Understanding Patterns in U.S. Regional Economic Growth
- Differences in productivity growth and shifting preferences for amenities—primarily due to changing technology and rising incomes—have generated variations in U.S. regional economic growth.
- A decline in manufacturing’s relative economic importance, the IT boom and demand for amenities have helped drive faster productivity growth in higher-income coastal areas of the U.S.
- Land use restrictions can raise housing prices and the cost of living, preventing people—especially lower-skilled workers—from moving to areas with better economic opportunities.
The economic growth rates of U.S. regions have long varied, along with where the fastest-growing areas are found. In recent decades, many Midwestern cities have struggled to retain population and improve economic prospects for their residents, while many cities in the South and West have experienced rapid population and income growth. The places growing the fastest have been described as “superstar cities” because they are home to much of the innovation driving overall U.S. economic growth.See, for example, Gyourko, Mayer and Sinai (2013) and Diamond and Moretti (2021). On the other hand, their high costs of living are crowding out lower-income residents.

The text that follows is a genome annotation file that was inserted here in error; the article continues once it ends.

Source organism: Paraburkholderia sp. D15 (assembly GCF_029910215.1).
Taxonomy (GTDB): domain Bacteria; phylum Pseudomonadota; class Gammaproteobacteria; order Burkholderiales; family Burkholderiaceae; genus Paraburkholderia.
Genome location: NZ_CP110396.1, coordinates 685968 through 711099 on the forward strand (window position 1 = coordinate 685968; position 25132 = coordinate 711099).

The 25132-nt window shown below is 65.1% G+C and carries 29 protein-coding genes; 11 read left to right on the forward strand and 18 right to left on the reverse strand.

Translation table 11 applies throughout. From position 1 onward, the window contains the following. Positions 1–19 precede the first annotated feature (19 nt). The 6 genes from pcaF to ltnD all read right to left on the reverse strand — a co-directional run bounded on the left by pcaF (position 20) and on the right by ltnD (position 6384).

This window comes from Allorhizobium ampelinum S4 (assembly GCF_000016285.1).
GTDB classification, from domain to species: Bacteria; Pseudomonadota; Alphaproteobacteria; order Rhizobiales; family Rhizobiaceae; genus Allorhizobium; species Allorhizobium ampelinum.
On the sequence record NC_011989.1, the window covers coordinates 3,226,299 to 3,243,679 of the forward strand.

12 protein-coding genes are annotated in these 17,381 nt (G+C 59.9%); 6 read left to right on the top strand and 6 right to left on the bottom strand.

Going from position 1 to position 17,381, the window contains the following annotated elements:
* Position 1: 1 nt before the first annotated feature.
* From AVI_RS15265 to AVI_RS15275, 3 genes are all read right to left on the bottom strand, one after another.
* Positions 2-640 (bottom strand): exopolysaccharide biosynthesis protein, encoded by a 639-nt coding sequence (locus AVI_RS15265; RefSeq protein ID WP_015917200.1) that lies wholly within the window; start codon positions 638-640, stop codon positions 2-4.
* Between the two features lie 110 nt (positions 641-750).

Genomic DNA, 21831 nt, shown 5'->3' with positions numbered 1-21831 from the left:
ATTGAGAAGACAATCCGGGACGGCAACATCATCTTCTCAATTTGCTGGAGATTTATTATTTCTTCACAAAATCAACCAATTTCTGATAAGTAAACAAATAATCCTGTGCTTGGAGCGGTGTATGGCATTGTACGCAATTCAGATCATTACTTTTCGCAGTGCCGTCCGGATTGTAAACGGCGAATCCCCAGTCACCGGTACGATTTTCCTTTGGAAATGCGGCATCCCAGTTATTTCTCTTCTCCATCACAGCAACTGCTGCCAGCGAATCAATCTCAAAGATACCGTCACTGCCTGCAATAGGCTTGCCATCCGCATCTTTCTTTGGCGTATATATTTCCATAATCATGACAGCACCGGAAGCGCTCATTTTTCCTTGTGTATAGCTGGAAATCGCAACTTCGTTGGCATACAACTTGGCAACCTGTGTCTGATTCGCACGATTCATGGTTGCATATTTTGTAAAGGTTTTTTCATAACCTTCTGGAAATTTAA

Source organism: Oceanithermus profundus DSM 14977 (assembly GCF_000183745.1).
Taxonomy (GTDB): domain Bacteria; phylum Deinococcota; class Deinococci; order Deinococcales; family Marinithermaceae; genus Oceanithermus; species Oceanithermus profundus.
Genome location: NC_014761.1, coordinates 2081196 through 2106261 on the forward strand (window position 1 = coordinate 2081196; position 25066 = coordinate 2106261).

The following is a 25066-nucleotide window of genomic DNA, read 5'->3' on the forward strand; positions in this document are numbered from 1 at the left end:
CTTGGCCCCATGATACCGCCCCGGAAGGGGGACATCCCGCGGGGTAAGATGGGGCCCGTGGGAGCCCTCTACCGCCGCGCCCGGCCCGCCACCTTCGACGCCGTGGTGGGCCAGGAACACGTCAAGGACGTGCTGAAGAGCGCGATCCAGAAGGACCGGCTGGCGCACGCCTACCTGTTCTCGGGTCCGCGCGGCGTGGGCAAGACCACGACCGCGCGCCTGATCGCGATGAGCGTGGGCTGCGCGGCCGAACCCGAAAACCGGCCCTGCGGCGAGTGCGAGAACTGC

So, then, what explains recent differences in U.S. regional economic growth?
In this article, we describe the factors that generate regional differences in incomes and costs of living, identify the major factors driving divergent outcomes over recent decades, and examine what this may imply for the future. An important part of the story is that advancements in technology and globalization have driven faster productivity growth in higher-income coastal areas than they have in lower-income regions in the middle of the country. In addition, increasingly restrictive land use rules have helped to raise housing prices, preventing people—especially lower-skilled workers—from moving to areas with better economic opportunities.